The Tokyo 2020 Paralympic Games will come to an end this Sunday, 5 September, but for some athletes there is no closing ceremony feelings yet - there is still time to watch some of the best.
After helping the USA win the first-ever 4x100m universal relay final, Tatyana McFadden will try to claim her first Paralympics marathon title in the T54 class. Hot competition for her should come from fellow great Wakako Tsuchida. The 45-year-old Japanese – at her seventh Games – says that Tokyo will be the highlight of a truly incredible career.
In Para badminton, Korea's Kim Jung Kim enters the WH2 class doubles and singles finals as favourite. And setter Kaleo Kanahele Maclay is a key player in the USA’s sitting volleyball team, winning silver at London 2012 and gold at Rio 2016. Still just 25, she will be crucial as the defending champions seek to retain their crown against China.
Here's more about these star athletes featured on day 12, the last of the Games.
Tatyana McFadden (USA) - athletics
One of the best female wheelchair racers of all time, McFadden has 20 Paralympic medals to her name, including eight golds, since her debut at Athens 2004. She needed to win at least five more in Tokyo to overtake Canadian legend Chantal Petitclerc as the female track & field athlete with more medals ever, but she only got three so far - gold in the first-ever 4x100m universal relay, a silver in the women's 800m T54 and a bronze in the women's 5000m T54. The American finished fourth in the women's 400m T54 and fifth in the 1500m T54. Today she will compete in the marathon T54 and try to add to her tally of 23 titles in this distance the first in a Paralympic Games. McFadden was one of the Para athletes featured in Netflix's ground-breaking Paralympic documentary Rising Phoenix.
McFadden has a successful career in athletics and runs several marathons
Wakako Tsuchida (JPN) - athletics
At her seventh edition of the Paralympic Games, 45-year-old Tsuchida is the local country's hopes for a good result in the T54 marathon. She says that Tokyo will be the highlight of a truly incredible career that started in 1996, when she took up Para athletics, and includes three medals in the Paralympics: a gold in the women's 5000m T54 and a silver in the marathon T54 in the 2004 Athens Games, and a bronze again in the marathon at Sydney 2000. She also won two gold medals in ice sledge speed racing at the 1998 Paralympic Winter Games in Nagano and represented Japan in Para triathlon, winning a silver medal at the 2018 World Championships in Gold Coast, Australia.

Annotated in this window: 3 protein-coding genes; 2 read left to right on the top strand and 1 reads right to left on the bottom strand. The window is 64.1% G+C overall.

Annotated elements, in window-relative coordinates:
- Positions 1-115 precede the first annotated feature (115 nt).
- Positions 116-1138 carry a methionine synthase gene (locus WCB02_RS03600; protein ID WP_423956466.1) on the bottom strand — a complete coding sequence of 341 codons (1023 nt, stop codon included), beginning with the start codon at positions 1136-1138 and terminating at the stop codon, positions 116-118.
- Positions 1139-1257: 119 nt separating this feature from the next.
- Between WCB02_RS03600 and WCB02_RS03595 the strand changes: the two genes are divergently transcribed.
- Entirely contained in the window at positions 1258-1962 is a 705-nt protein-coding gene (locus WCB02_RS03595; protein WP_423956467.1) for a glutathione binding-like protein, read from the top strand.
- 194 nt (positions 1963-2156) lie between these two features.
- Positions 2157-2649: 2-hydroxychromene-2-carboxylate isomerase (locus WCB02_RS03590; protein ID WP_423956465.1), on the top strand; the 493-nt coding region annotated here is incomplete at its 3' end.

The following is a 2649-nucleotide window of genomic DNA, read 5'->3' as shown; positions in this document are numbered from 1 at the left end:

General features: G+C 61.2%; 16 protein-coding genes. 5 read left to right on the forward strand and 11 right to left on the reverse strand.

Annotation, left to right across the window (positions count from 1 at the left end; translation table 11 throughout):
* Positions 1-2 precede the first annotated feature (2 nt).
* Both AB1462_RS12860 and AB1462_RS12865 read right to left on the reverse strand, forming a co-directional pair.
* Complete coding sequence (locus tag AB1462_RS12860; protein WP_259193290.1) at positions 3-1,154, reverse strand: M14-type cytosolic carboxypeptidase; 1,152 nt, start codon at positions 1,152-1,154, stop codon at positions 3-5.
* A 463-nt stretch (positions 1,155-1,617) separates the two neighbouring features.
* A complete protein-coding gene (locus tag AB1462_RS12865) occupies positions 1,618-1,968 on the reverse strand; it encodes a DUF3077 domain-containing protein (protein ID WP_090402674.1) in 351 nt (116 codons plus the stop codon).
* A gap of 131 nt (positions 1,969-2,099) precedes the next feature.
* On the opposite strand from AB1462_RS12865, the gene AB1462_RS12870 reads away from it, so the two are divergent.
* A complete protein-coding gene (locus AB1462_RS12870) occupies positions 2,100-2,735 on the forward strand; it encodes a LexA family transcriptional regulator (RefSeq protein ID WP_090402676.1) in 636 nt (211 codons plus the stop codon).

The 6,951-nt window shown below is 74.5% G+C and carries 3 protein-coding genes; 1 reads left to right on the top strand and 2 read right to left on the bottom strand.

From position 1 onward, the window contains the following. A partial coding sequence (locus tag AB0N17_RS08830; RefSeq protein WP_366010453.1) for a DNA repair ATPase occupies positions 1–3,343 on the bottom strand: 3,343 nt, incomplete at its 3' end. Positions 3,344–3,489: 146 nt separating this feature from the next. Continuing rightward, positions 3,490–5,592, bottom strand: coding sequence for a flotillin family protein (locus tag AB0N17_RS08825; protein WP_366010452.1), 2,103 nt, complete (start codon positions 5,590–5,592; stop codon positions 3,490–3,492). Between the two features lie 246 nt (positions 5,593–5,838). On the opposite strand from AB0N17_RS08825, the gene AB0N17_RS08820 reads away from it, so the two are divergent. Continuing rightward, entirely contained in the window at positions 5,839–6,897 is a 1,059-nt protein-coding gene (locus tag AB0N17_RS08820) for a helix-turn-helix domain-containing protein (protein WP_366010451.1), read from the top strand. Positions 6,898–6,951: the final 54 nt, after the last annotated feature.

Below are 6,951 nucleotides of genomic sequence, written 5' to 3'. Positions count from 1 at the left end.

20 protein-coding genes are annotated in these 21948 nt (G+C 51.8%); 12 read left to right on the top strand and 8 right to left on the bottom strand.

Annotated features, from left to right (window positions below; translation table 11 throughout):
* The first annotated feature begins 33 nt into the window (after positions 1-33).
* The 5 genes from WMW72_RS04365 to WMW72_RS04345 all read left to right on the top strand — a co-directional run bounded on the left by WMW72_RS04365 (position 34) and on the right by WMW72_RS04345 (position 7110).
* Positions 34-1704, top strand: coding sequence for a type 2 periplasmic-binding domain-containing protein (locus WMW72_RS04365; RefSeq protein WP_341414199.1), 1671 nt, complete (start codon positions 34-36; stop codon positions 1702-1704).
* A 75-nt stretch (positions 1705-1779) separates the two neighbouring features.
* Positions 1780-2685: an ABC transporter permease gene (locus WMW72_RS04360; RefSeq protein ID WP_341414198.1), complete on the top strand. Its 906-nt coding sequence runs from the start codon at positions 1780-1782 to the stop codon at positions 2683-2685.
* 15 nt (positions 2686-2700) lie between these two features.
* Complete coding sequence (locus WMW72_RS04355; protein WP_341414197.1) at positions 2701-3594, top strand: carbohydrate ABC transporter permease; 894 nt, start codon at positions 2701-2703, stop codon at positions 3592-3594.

Local athlete Wakako Tsuchida won silver in the Athens 2004 T54 marathon
Kim Jung Jun (KOR) - para badminton
Having won the past four World Championships, Kim is the strong favourite for gold in the badminton men’s singles WH2. He will also play in the doubles final in the same category. Despite an ongoing rivalry with Hong Kong’s Chan Ho Yuen, when it has come to the biggest tournaments, Kim continues to prove clutch. He clinched his fourth consecutive singles world title over Chan in 2019 but knows the Hong Kong athlete is hoping for revenge on the biggest stage this summer.
Kim Jung Jun plays the singles and doubles WH2 finals
Kaleo Kanahele Maclay (USA) - sitting volleyball
The setter is a key player in the USA’s sitting volleyball team, winning silver at London 2012 and gold at Rio 2016. Still just 25, she will be crucial as the defending champions seek to retain their crown. Besides a successful career that includes awards of best setter at the 2018 World Championships and the 2019 Parapan American Games in Lima, Peru, she owns 'Flower & Flour', a coffee, bakery and flower shop in her hometown Oklahoma City.
Maclay (14) is the USA's sitting volleyball team setter